Community remembers Sir Daniel’s legacy
Angelus News Dec. 19, 2014
“Sir Daniel has touched the lives of countless people who have never met him or even known his name. His generosity and concern for so many organizations in so many aspects of Church life have made those organizations what they are today,” said Msgr. Sal Pilato in a rosary vigil eulogy he delivered at the Cathedral of Our Lady of the Angels on Sunday.
Msgr. Francis Weber agreed, stating that “as an ecclesiastical historian,” he would say “that Daniel has very likely channeled more funds to the Catholic Church and its charitable works than any other single person in our nation’s history.”
Sir Daniel was especially instrumental in the building of the Cathedral and the upkeep of the Archdiocese’s inner-city high schools, thereby providing youth in Watts, Compton, Inglewood and South Central Los Angeles the opportunity to receive high-quality secondary education. Education was important to Sir Daniel, and he was also a major benefactor of St. Thomas Aquinas College.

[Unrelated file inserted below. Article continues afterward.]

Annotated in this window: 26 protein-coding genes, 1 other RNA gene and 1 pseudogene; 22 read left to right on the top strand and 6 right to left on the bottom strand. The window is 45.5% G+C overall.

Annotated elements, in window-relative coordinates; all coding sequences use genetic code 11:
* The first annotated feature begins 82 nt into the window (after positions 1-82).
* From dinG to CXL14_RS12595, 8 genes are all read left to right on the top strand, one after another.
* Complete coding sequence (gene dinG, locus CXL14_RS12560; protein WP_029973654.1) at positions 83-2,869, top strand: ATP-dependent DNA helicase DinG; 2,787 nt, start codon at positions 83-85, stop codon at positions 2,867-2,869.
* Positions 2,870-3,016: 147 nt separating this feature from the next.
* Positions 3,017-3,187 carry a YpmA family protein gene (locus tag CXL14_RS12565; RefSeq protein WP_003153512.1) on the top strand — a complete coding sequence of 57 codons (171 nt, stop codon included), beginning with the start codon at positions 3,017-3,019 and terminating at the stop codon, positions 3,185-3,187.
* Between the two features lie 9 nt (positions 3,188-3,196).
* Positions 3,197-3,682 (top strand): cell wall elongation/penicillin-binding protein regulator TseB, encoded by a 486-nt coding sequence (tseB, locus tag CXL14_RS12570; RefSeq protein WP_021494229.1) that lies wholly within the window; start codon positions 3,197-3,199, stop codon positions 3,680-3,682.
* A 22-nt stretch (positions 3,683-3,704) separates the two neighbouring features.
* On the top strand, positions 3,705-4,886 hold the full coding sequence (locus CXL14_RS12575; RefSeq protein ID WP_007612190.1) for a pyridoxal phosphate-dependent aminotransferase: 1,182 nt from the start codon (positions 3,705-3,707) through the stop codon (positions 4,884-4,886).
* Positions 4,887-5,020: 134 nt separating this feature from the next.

His steadfast support for the building of the Cathedral of Our Lady of the Angeles was very personal. He told Msgr. Weber that prior to the project’s end, he would daily recite the segment of Psalm 102 that says, “Do not take me away before my days are complete!”
For an individual who made such contributions to the faith and knew so much about Church history, Sir Daniel did not often speak of himself and his own personal history. In his funeral homily, Msgr. Francis Weber sought to “fill in the public record” regarding some of the details of Sir Daniel’s life.
In 1957, the Donohues founded the Dan Murphy charity. The charity was named for his father-in-law, Dan Murphy, who helped design and finance the first refrigerated railroad car, making cross-country transport of delicate fruits and vegetables, such as oranges, possible.
At one of his many honorary occasions, a speaker once began by saying that “there were three great virtues – faith, hope, and Daniel J. Donohue.” According to Msgr. Weber, that claim isn’t too far off base; “While most people spend their lifetime taking, he spent his lifetime giving away.”